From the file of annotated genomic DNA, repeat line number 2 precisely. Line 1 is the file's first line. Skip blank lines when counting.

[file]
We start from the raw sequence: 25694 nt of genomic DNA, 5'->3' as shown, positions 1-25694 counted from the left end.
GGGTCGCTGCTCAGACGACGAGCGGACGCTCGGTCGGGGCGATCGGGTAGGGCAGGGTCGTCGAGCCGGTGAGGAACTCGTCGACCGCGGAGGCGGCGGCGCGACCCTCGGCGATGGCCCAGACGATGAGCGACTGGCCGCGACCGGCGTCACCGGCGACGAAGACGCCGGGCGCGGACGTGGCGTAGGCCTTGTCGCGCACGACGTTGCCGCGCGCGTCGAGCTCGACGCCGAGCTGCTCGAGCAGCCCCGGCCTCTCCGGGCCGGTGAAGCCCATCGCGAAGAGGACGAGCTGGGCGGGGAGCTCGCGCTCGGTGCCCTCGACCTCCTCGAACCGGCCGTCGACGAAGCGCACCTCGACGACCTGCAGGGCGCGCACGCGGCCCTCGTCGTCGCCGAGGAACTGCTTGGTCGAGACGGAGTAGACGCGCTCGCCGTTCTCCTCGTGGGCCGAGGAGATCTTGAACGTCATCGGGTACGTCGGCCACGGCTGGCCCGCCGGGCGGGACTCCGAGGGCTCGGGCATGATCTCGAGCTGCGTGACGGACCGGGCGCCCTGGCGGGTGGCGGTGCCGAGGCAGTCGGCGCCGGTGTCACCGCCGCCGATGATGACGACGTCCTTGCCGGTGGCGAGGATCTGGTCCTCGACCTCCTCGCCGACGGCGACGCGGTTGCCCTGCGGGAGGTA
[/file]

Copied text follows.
GGGTCGCTGCTCAGACGACGAGCGGACGCTCGGTCGGGGCGATCGGGTAGGGCAGGGTCGTCGAGCCGGTGAGGAACTCGTCGACCGCGGAGGCGGCGGCGCGACCCTCGGCGATGGCCCAGACGATGAGCGACTGGCCGCGACCGGCGTCACCGGCGACGAAGACGCCGGGCGCGGACGTGGCGTAGGCCTTGTCGCGCACGACGTTGCCGCGCGCGTCGAGCTCGACGCCGAGCTGCTCGAGCAGCCCCGGCCTCTCCGGGCCGGTGAAGCCCATCGCGAAGAGGACGAGCTGGGCGGGGAGCTCGCGCTCGGTGCCCTCGACCTCCTCGAACCGGCCGTCGACGAAGCGCACCTCGACGACCTGCAGGGCGCGCACGCGGCCCTCGTCGTCGCCGAGGAACTGCTTGGTCGAGACGGAGTAGACGCGCTCGCCGTTCTCCTCGTGGGCCGAGGAGATCTTGAACGTCATCGGGTACGTCGGCCACGGCTGGCCCGCCGGGCGGGACTCCGAGGGCTCGGGCATGATCTCGAGCTGCGTGACGGACCGGGCGCCCTGGCGGGTGGCGGTGCCGAGGCAGTCGGCGCCGGTGTCACCGCCGCCGATGATGACGACGTCCTTGCCGGTGGCGAGGATCTGGTCCTCGACCTCCTCGCCGACGGCGACGCGGTTGCCCTGCGGGAGGTA